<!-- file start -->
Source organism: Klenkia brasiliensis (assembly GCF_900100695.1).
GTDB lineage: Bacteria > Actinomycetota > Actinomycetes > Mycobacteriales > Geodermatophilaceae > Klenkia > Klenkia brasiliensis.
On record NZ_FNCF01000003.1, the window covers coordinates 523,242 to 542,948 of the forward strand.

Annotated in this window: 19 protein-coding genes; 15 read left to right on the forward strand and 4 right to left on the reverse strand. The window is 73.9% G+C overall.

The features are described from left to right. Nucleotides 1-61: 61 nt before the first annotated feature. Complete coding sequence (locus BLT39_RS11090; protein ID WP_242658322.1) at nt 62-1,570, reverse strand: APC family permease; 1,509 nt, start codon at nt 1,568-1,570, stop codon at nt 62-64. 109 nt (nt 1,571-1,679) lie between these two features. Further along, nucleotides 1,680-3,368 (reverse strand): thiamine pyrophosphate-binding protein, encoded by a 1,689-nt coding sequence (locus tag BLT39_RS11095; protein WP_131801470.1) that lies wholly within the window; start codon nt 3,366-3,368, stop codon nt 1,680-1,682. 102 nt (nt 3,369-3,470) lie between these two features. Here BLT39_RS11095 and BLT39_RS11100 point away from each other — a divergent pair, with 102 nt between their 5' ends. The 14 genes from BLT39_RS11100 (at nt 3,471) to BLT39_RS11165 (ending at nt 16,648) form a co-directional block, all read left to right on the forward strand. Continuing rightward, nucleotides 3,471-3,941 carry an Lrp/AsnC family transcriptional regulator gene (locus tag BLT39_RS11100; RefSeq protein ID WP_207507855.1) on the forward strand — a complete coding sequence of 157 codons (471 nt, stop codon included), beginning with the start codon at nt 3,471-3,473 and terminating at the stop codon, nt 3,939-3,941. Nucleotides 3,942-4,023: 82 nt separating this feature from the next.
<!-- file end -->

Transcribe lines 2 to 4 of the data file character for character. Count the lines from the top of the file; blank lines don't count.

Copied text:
GTDB lineage: Bacteria > Actinomycetota > Actinomycetes > Mycobacteriales > Geodermatophilaceae > Klenkia > Klenkia brasiliensis.
On record NZ_FNCF01000003.1, the window covers coordinates 523,242 to 542,948 of the forward strand.

Annotated in this window: 19 protein-coding genes; 15 read left to right on the forward strand and 4 right to left on the reverse strand. The window is 73.9% G+C overall.